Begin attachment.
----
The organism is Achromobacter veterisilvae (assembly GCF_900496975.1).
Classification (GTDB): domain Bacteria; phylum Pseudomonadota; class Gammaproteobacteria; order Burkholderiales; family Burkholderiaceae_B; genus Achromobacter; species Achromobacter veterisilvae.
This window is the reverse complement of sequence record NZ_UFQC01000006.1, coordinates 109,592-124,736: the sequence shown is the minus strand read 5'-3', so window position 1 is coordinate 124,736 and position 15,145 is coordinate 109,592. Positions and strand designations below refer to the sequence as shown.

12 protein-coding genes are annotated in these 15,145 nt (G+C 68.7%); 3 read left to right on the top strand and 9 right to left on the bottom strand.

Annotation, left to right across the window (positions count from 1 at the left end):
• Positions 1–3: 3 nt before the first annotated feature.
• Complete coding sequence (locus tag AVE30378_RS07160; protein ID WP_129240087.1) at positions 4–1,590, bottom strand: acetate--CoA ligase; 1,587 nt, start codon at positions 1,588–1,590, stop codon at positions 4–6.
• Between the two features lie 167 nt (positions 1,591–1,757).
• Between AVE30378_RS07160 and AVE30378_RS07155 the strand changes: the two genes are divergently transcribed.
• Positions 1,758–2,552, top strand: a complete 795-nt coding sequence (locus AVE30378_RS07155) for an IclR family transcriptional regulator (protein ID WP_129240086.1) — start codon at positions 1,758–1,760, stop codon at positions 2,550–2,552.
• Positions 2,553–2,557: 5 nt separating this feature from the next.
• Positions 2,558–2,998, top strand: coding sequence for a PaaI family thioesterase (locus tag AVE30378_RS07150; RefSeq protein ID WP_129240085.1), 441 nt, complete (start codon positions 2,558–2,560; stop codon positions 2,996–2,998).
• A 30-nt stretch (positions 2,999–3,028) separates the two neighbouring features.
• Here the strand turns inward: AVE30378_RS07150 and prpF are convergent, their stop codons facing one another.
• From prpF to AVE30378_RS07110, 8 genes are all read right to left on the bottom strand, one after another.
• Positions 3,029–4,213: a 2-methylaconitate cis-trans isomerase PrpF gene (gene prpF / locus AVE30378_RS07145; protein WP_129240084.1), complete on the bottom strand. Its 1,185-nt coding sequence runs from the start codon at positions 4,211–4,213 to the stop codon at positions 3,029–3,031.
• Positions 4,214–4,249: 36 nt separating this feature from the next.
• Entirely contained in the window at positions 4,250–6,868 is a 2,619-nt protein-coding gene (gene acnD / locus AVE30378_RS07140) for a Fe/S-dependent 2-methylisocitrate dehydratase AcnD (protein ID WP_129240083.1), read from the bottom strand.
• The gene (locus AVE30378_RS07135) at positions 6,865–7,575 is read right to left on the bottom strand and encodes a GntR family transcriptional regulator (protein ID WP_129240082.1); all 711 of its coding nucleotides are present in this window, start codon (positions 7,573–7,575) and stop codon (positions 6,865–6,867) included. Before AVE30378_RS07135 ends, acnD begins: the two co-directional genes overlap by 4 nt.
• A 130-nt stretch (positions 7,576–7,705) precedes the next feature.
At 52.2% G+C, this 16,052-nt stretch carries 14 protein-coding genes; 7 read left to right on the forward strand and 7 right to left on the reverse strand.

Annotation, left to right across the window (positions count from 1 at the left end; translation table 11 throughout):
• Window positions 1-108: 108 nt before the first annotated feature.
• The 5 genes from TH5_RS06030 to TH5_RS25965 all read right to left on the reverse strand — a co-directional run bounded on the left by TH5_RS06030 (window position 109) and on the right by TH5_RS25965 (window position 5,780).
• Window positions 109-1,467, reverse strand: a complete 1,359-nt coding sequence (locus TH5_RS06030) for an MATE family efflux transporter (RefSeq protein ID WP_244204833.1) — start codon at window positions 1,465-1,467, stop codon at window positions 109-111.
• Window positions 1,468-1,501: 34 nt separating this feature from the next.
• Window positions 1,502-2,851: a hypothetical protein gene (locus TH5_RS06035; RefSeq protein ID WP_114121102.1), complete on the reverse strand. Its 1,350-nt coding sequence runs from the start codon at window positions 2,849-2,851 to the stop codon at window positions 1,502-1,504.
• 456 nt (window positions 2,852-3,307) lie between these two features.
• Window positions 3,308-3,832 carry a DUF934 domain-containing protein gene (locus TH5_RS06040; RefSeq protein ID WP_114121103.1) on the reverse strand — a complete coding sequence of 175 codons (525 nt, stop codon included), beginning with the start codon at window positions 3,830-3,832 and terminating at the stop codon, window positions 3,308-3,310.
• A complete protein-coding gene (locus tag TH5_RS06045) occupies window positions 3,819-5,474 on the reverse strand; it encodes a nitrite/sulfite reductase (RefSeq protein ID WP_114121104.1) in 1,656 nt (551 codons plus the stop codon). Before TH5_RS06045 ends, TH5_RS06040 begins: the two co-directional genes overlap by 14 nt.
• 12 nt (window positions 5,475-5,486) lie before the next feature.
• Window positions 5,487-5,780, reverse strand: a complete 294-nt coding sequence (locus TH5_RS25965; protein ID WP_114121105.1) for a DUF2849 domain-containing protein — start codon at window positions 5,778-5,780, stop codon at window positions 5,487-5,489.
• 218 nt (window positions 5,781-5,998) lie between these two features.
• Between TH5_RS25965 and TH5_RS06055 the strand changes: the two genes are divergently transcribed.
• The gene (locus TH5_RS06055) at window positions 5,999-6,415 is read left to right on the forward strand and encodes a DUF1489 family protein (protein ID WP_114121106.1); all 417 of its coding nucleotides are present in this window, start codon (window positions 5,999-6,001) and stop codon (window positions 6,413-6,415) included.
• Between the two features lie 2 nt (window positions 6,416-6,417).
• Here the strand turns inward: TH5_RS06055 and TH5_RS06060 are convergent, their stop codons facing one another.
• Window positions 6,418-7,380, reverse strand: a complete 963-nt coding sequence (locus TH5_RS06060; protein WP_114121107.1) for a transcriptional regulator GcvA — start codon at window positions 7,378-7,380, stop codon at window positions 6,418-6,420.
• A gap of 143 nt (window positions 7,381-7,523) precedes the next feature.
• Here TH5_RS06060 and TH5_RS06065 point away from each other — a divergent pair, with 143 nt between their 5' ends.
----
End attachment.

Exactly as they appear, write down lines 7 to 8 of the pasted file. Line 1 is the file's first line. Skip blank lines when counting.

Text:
• Complete coding sequence (locus tag AVE30378_RS07160; protein ID WP_129240087.1) at positions 4–1,590, bottom strand: acetate--CoA ligase; 1,587 nt, start codon at positions 1,588–1,590, stop codon at positions 4–6.
• Between the two features lie 167 nt (positions 1,591–1,757).